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Year : 2017  |  Volume : 30  |  Issue : 1  |  Page : 64-67

Life in unexpected places: Employing visual thinking strategies in global health training

1 Health Sciences Centre, Division of Community Health and Humanities, Faculty of Medicine, Memorial University of Newfoundland, St. John's, NL, Canada
2 Division of Community Health and Humanities, Faculty of Medicine, Memorial University of Newfoundland, St. John's, NL, Canada
3 Department of Family Medicine, Faculty of Medicine, University of Calgary, Calgary, AB, Canada

Correspondence Address:
Monica Kidd
Family Medicine Teaching Clinic, South Health Campus, 4448, Front Street SE, Calgary Alberta T3M 1M4
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Source of Support: None, Conflict of Interest: None

DOI: 10.4103/1357-6283.210511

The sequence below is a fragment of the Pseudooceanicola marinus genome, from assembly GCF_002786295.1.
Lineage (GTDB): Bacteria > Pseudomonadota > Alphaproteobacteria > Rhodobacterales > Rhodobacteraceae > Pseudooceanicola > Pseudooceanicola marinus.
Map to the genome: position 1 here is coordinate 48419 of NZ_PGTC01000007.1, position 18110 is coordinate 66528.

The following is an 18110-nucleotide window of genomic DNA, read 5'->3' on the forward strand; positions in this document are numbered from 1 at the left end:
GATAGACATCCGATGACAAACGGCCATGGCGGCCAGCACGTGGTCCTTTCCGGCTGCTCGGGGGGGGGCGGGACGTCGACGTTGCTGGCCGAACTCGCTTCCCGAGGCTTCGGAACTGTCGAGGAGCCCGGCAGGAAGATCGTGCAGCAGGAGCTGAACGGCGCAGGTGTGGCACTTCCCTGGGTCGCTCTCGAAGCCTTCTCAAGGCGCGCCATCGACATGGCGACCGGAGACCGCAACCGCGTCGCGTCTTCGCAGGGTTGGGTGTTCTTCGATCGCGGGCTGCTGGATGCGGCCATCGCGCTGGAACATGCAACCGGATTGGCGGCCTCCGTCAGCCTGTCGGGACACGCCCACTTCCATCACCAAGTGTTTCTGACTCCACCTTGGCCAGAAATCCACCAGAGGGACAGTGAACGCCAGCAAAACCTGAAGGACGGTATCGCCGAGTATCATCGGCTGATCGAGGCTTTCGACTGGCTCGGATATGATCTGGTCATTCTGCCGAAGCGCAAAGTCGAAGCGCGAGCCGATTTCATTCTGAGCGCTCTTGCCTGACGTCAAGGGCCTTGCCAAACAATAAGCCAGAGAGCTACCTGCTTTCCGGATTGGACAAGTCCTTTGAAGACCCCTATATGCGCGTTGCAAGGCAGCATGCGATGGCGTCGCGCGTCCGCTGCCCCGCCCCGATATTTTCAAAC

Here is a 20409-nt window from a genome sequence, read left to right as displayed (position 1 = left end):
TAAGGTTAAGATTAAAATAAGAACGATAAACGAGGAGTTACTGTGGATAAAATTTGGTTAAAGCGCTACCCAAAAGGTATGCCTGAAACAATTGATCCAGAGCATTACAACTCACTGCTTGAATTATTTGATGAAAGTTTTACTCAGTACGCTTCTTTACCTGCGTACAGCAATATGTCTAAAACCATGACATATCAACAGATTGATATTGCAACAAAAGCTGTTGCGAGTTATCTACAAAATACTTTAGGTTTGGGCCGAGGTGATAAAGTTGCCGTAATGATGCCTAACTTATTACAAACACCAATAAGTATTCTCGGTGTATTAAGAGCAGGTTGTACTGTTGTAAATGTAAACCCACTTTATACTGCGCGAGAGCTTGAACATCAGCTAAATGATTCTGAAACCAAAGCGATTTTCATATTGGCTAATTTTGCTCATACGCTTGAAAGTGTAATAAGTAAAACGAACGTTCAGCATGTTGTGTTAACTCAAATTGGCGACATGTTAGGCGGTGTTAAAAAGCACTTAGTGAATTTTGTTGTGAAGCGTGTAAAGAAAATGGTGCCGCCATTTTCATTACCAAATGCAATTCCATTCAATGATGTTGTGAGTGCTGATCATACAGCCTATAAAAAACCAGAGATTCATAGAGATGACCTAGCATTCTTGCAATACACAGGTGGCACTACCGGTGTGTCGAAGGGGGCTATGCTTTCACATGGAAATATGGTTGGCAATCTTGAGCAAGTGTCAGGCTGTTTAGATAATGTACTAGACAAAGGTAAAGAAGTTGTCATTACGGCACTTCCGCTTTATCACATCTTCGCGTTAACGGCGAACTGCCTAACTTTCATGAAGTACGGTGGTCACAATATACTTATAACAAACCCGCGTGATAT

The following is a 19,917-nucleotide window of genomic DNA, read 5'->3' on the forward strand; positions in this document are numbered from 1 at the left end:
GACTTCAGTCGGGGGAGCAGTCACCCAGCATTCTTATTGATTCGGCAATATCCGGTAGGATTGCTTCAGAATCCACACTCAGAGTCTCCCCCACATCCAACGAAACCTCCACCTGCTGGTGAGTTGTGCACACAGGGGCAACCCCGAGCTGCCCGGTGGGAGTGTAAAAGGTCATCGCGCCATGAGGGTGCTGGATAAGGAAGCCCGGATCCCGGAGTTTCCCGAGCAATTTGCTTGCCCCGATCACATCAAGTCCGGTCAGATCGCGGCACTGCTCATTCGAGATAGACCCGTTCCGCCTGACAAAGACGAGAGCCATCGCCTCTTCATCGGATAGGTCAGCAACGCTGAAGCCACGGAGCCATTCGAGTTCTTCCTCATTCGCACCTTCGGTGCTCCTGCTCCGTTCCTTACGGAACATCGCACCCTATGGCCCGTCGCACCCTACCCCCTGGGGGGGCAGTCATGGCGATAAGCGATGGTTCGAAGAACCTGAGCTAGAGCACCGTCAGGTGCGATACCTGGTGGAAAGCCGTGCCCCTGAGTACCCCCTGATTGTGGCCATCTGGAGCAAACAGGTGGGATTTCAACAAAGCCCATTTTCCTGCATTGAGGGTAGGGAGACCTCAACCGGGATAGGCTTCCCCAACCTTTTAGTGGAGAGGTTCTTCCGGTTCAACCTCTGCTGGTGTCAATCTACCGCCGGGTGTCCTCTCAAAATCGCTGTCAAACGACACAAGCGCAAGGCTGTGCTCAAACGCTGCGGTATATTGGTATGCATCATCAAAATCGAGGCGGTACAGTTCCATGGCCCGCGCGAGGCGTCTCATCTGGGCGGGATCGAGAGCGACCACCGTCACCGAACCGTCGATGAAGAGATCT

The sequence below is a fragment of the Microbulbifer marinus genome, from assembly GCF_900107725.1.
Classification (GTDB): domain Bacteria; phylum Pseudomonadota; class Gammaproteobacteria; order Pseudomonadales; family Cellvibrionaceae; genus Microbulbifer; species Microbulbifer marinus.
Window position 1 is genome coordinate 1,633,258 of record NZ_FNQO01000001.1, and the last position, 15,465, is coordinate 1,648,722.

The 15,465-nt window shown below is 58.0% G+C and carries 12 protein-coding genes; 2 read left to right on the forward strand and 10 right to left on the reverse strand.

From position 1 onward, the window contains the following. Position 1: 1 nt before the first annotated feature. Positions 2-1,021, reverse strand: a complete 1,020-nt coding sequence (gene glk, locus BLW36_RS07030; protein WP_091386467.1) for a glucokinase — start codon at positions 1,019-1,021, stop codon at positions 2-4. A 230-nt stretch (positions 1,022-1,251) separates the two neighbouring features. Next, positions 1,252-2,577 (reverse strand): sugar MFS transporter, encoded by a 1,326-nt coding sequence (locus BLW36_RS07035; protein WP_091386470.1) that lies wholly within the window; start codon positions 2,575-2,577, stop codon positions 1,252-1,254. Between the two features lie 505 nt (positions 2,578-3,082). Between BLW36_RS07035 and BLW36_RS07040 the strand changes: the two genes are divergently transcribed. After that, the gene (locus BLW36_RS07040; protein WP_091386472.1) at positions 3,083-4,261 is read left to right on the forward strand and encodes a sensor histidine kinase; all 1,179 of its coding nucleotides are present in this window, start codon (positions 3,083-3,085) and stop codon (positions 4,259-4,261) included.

Background: The desire to make meaning out of images, metaphor, and other representations indicates higher-order cognitive skills that can be difficult to teach, especially in the complex and unfamiliar environments like those encountered in many global health experiences. Because reflecting on art can help develop medical students' imaginative and interpretive skills, we used visual thinking strategies (VTS) during an immersive 4-week global health elective for medical students to help them construct new understanding of the social determinants of health in a low-resource setting. We were aware of no previous formal efforts to use art in global health training. Methods: We assembled a group of eight medical students in front of a street mural in Kathmandu and used VTS methods to interpret the scene with respect to the social determinants of health. We recorded and transcribed the conversation and conducted a thematic analysis of student responses. Results: Students shared observations about the mural in a supportive, nonjudgmental fashion. Two main themes emerged from their observations: those of human-environment interactions (specifically community dynamics, subsistence land use, resources, and health) and entrapment/control, particularly relating to expectations of, and demands on, women in traditional farming communities. They used the images as well as their experience in Nepali communities to consolidate complex community health concepts. Discussion: VTS helped students articulate their deepening understanding of the social determinants of health in Nepal, suggesting that reflection on visual art can help learners apply, analyze, and evaluate complex concepts in global health. We demonstrate the relevance of drawing upon many aspects of cultural learning, regarding art as a kind of text that holds valuable information. These findings may help provide innovative opportunities for teaching and evaluating global health training in the future.

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